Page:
Emma Barrett
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Cazenove & Co.
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This chapter shows how the elite stockbrokers Cazenove responded to the Big Bang deregulation of the financial sector, using social networks and inherited practices to navigate what was an ostensibly technical and modernising revolution. The Thatcher administration’s reform of the London Stock Exchange was an economic enterprise intended to end restrictive practices, open the City to competition and, Survival Capitalism argues, secure the mechanism for selling gilts. On the face of it, a more open meritocratic financial sector marked the ‘death of gentlemanly capitalism’ and coalesced with a political agenda for entrepreneurialism and popular capitalism. Yet this case study shows how Cazenove’s culture drove its strategy, that privilege and hierarchy were sustained by influential cross-sector networks, and that there was resistance to change, even though technological change and new financial instruments were embraced as part of a strategy which mixed innovation with tradition. Essentially, elite networks persisted in the 1980s deregulated economy as established relationships were used to optimum effect and became more important after Big Bang. A more mutually supportive relationship between finance and industry than has hitherto been imagined is also demonstrated. By showing how a modernising revolution was navigated using social networks and traditions, this chapter restores the role of culture to financial history. It contributes to a body of work in twentieth-century British history which challenges the perception that neoliberal ideas were consistently applied under Thatcherism and complicates the notion of a coherent Thatcherite project.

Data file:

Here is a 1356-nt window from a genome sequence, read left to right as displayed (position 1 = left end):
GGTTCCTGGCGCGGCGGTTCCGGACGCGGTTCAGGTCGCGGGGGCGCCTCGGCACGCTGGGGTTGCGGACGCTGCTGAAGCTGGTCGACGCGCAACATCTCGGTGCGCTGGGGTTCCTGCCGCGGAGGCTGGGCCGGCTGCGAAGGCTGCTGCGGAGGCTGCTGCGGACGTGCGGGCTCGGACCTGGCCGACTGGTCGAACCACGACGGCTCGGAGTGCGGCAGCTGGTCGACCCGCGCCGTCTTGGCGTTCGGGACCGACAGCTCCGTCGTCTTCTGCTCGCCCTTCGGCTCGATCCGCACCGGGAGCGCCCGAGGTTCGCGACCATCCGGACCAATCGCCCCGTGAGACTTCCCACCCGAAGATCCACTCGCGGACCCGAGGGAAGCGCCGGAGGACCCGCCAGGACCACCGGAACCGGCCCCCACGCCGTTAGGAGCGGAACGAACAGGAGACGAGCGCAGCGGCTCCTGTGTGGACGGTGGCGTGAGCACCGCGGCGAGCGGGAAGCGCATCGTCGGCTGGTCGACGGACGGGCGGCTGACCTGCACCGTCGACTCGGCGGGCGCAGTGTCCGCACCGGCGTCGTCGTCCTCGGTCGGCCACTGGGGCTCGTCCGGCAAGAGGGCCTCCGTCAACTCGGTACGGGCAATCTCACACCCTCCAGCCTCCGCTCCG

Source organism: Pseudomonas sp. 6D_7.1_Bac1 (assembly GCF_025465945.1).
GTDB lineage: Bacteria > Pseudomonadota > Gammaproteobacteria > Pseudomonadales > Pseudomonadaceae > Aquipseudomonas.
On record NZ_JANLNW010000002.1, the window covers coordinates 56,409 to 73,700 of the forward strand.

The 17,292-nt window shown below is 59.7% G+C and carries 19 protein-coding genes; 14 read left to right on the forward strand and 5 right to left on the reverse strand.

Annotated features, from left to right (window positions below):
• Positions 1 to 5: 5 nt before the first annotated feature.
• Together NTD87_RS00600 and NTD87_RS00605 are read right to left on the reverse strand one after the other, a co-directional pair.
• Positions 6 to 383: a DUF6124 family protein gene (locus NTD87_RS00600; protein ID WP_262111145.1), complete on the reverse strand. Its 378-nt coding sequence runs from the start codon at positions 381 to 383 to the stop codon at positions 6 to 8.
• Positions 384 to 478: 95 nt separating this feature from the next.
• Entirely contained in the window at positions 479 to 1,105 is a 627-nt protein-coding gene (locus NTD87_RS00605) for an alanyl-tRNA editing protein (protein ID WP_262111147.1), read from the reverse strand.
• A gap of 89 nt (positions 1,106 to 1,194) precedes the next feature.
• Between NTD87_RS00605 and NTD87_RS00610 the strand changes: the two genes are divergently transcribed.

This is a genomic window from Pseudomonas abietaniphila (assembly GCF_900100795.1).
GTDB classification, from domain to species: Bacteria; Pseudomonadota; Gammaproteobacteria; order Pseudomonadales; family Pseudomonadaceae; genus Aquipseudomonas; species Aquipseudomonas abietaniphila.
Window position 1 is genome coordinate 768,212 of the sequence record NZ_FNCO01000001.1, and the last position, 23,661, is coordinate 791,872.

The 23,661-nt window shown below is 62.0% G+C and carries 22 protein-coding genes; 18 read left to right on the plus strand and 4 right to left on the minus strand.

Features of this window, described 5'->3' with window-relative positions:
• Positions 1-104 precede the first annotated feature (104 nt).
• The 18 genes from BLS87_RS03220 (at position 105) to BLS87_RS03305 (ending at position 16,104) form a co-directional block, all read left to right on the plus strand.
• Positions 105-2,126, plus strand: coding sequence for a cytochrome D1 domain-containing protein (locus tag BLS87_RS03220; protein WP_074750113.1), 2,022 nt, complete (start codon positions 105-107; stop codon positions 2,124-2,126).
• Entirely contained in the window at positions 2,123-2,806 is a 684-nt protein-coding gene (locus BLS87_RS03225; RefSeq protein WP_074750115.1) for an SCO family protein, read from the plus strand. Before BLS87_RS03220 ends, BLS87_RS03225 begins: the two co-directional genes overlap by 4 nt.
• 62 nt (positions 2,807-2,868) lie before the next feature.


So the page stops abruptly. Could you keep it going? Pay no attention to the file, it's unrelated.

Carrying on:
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‘Survival capitalism’ and the Big Bang

Culture, contingency and capital in the making of the 1980s financial revolution

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